However, Alex had had his gallbladder surgically removed years ago. He also didn’t drink alcohol, which was key because many people develop pancreatitis secondary to alcohol use or abuse. Many medications can cause pancreatitis as a side effect, but Alex had never taken any of them. Additional blood tests didn’t indicate any metabolic problems that could make him more at risk for pancreatitis. I also checked him for rare genetic causes of pancreatitis, but all the tests came back negative.
At this point, Alex and I agreed to hold off on further testing. Sometimes repeated attacks of pancreatitis stop spontaneously, and I was hopeful this would be the case with Alex.
Anything But Normal
Six weeks later, Alex was in our emergency room with another episode of pancreatitis, the most severe one yet. In the ER, I found him lying on a stretcher in shorts, a T-shirt and running shoes. Despite his pain, he expressed his exasperation at being right back at square one. He had no clear cause for his pancreatitis attacks and no way to prevent them.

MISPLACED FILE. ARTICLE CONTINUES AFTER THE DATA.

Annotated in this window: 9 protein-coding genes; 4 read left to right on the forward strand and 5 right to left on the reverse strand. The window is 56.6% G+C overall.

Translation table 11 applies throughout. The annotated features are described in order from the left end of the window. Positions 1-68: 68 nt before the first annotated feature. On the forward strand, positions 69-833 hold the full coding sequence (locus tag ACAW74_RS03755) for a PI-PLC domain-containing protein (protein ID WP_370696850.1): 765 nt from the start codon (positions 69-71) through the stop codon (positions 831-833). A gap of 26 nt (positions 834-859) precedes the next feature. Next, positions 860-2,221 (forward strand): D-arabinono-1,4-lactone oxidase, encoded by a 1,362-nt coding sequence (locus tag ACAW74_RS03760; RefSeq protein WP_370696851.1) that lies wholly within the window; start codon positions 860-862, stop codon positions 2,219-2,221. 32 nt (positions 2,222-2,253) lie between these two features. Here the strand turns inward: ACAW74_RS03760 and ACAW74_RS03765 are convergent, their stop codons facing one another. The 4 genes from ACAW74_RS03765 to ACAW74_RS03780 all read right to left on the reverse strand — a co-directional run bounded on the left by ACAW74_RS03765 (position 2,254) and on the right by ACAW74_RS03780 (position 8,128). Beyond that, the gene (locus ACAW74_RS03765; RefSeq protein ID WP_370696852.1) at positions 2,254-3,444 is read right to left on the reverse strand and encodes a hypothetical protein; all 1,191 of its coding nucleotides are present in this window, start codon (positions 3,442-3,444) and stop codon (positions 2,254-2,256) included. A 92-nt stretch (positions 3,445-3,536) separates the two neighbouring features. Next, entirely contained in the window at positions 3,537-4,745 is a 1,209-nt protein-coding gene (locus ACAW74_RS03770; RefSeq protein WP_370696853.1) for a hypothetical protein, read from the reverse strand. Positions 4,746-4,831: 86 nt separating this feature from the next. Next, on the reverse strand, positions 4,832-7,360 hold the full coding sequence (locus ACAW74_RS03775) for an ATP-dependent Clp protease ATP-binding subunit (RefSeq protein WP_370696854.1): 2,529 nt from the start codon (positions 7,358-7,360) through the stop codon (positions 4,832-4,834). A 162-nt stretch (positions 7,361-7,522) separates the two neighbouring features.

I ordered an MRI scan of his abdomen to look at the ducts in his liver and pancreas. Sometimes an MRI can detect stones or sludge (which could cause pancreatitis) in the pancreatic or bile ducts that typical X-rays miss. Also, some patients have congenital abnormalities of the pancreatic ducts that can make it more likely they’ll develop pancreatitis. After the scan was done, the radiologist called to let me know that the scan was “stone-cold normal.” We had arrived at another dead end.